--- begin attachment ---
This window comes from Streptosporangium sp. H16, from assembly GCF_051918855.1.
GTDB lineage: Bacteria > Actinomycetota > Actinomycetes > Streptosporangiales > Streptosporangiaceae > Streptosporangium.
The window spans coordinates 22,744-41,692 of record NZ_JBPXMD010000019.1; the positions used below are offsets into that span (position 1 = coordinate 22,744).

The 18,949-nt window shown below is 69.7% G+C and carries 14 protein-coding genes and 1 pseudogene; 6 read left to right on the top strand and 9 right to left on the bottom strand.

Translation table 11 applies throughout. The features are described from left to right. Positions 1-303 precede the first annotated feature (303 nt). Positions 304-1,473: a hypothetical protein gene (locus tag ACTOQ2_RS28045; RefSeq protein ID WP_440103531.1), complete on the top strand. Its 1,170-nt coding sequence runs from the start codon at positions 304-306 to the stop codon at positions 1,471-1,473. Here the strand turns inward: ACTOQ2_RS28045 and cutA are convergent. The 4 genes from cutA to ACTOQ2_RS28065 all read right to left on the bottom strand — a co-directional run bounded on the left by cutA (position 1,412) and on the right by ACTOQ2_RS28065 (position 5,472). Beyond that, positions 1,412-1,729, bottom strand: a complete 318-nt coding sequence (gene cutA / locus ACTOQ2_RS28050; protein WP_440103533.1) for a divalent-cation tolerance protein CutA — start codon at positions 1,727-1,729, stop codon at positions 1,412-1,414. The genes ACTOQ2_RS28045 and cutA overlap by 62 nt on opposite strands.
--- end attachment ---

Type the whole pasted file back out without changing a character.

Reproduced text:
This window comes from Streptosporangium sp. H16, from assembly GCF_051918855.1.
GTDB lineage: Bacteria > Actinomycetota > Actinomycetes > Streptosporangiales > Streptosporangiaceae > Streptosporangium.
The window spans coordinates 22,744-41,692 of record NZ_JBPXMD010000019.1; the positions used below are offsets into that span (position 1 = coordinate 22,744).

The 18,949-nt window shown below is 69.7% G+C and carries 14 protein-coding genes and 1 pseudogene; 6 read left to right on the top strand and 9 right to left on the bottom strand.

Translation table 11 applies throughout. The features are described from left to right. Positions 1-303 precede the first annotated feature (303 nt). Positions 304-1,473: a hypothetical protein gene (locus tag ACTOQ2_RS28045; RefSeq protein ID WP_440103531.1), complete on the top strand. Its 1,170-nt coding sequence runs from the start codon at positions 304-306 to the stop codon at positions 1,471-1,473. Here the strand turns inward: ACTOQ2_RS28045 and cutA are convergent. The 4 genes from cutA to ACTOQ2_RS28065 all read right to left on the bottom strand — a co-directional run bounded on the left by cutA (position 1,412) and on the right by ACTOQ2_RS28065 (position 5,472). Beyond that, positions 1,412-1,729, bottom strand: a complete 318-nt coding sequence (gene cutA / locus ACTOQ2_RS28050; protein WP_440103533.1) for a divalent-cation tolerance protein CutA — start codon at positions 1,727-1,729, stop codon at positions 1,412-1,414. The genes ACTOQ2_RS28045 and cutA overlap by 62 nt on opposite strands.